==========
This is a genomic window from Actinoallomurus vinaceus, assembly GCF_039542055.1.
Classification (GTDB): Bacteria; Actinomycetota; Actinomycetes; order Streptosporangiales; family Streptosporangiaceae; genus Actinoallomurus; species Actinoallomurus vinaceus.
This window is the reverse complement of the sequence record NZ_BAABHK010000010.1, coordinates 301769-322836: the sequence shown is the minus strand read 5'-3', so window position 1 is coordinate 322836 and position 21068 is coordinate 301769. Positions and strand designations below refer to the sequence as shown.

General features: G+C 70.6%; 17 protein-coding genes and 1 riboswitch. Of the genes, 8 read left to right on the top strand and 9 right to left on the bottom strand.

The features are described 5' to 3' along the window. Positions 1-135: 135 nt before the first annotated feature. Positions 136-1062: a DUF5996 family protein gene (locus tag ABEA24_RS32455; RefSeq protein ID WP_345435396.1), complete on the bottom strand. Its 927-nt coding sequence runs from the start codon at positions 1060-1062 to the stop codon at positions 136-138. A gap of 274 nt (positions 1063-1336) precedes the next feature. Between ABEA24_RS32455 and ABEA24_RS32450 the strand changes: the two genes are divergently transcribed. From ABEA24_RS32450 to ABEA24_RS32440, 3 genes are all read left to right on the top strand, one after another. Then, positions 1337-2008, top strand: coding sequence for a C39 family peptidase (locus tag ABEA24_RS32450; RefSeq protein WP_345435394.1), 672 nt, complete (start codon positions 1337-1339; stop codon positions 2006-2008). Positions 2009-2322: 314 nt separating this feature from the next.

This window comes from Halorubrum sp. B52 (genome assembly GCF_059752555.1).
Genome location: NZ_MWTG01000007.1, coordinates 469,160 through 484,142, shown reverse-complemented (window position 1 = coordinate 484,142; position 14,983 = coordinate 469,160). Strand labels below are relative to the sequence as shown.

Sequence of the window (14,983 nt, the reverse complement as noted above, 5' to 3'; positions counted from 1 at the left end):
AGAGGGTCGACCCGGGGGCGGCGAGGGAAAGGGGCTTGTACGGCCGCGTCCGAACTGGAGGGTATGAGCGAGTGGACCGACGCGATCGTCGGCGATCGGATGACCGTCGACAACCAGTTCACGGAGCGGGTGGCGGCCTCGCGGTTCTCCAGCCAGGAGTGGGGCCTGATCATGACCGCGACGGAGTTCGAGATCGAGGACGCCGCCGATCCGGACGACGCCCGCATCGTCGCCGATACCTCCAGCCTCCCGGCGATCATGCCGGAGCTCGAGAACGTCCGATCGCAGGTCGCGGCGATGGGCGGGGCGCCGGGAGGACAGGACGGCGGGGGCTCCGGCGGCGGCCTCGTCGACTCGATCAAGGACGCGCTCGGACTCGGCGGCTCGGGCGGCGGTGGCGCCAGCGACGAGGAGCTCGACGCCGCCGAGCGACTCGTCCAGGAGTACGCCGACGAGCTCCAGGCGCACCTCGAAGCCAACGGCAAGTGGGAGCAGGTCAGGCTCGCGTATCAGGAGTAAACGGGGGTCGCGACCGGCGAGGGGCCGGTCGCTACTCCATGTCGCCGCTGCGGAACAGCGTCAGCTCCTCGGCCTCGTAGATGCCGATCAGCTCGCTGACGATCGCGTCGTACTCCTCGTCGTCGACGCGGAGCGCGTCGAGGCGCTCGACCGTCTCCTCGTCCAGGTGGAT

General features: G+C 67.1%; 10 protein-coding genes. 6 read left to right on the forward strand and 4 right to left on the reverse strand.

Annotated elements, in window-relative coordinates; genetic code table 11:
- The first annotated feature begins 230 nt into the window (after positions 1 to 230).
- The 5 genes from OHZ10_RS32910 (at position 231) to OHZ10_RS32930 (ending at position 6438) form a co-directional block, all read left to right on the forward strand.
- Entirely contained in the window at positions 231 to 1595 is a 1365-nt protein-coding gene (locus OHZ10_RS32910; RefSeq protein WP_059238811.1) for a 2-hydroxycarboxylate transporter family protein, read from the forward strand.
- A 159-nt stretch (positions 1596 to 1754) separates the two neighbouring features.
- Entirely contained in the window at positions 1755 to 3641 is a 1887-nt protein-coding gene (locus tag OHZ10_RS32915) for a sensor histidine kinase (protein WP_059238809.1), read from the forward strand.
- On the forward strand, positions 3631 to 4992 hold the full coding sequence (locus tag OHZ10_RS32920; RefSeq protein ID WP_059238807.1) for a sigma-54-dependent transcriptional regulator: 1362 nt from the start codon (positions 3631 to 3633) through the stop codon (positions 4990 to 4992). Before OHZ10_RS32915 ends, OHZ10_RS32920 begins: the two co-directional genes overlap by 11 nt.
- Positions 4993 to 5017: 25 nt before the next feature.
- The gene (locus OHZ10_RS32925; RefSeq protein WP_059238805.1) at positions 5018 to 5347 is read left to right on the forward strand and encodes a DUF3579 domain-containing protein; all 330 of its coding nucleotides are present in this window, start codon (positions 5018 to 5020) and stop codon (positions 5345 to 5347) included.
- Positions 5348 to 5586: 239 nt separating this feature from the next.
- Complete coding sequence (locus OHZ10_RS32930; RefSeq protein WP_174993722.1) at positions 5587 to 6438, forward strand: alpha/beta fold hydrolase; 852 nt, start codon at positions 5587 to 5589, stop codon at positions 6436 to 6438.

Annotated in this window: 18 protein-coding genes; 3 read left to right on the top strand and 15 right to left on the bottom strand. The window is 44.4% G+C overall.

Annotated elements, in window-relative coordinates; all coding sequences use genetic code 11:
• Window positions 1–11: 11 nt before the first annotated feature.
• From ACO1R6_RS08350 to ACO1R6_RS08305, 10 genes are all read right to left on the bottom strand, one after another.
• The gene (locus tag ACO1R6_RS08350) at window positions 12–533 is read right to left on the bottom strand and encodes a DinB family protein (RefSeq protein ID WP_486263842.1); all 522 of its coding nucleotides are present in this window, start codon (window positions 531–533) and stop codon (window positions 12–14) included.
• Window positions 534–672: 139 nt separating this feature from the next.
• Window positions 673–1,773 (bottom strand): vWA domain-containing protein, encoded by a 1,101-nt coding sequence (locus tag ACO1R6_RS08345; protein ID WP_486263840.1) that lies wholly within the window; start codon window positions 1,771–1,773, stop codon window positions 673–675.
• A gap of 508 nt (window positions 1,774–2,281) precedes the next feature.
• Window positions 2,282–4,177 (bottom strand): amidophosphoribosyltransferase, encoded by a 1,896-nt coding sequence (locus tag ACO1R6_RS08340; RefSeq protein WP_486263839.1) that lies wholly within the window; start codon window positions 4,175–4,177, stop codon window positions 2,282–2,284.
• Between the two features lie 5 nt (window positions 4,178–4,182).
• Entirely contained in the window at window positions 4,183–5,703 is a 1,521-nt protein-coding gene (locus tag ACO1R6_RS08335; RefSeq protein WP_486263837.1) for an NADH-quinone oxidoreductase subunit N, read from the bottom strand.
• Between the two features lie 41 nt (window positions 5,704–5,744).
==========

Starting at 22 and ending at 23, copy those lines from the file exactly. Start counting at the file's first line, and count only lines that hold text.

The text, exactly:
Annotated in this window: 18 protein-coding genes; 3 read left to right on the top strand and 15 right to left on the bottom strand. The window is 44.4% G+C overall.

Annotated elements, in window-relative coordinates; all coding sequences use genetic code 11: